Not at Your Home: The Artistic Mankind of Betsabeé Romero
“Art needs to express itself to safeguard humanity.” These are the words of Betsabeé Romero, a Mexican fixture, sculptor, and a generous, greedy painter who is exhibited around the world. She is a poet and activist too. This humanity—a damaged, confused and self-reflecting humanity—was not prepared to face the brutal consequences of the Covid19 pandemic.
Betsabeé Romero is now listening to the suddenly silent streets of Mexico City, North America’s largest city.
From her little street house in the Villa de Cortés district, the artist is on the lookout for the sadness that invades the world faster than the disease. The absence of funerals. the hidden violence against the women and children in her country. And of course, her own personal fight fight for female artists.
Confined, she writes, draws, and reads, mostly philosophy at the moment. She is thinking about art installations to illustrate the staggered mourning that many people will experience. Incidentally, she has been invited to create and speak on this topic at the Frieze in London this Fall, as well as in Sydney and Rome.
Not At Your Home with Art Dealer Éric Mourlot
Éric Mourlot tried to be a banker for a few years after training with Senator Ted Kennedy and dreaming of—and yet never pursuing—a political career. The grandson of Fernand Mourlot—who was one of France’s most famous lithographers—took over his father Jacques’ position 20 years ago as the representative of the family’s historic collection of thousands of lithographs, created by some of the greatest modern and contemporary artists, from Picasso to Alex Katz, from David Hockney to Le Corbusier, from Françoise Gilot to Man Ray.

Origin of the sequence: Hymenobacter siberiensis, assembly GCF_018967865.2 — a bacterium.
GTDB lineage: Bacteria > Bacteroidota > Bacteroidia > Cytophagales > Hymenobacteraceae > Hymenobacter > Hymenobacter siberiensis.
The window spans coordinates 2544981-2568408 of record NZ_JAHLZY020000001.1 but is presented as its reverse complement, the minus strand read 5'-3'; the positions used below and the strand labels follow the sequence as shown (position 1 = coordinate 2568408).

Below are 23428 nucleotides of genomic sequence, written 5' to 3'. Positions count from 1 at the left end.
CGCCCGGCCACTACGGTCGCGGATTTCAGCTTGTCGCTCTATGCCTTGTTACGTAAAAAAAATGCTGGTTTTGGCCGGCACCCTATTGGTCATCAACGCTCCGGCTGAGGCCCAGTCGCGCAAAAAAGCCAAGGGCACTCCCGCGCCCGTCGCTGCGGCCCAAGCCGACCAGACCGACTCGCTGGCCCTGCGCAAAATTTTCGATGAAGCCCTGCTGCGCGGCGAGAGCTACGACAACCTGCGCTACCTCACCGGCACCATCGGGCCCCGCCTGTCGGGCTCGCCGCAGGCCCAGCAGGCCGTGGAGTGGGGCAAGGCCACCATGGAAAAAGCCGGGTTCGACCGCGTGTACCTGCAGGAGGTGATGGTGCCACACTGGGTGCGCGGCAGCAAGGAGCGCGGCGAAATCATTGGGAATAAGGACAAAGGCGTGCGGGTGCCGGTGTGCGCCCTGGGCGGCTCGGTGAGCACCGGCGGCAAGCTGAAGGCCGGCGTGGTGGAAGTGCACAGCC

In his Upper East Side gallery, Eric Mourlot pursues his grandfather tradition of unearthing and promoting young artists. He also keeps on building the digital exhibition on MourlotEditions.com of dozens of exceptional lithographs, often signed and numbered.
No matter the confinement, he did (not) welcome (us) dressed as usual: straight in his navy blazer with a white pocket square, an unbuttoned tie-less shirt, blue jeans and cowboy boots, smoking an American Spirit cigarette and with a flask of whisky at hand. Éric Mourlot has everything of a rare dandy in the art world, one-third Clark Gable, two-thirds French gentleman Farmer.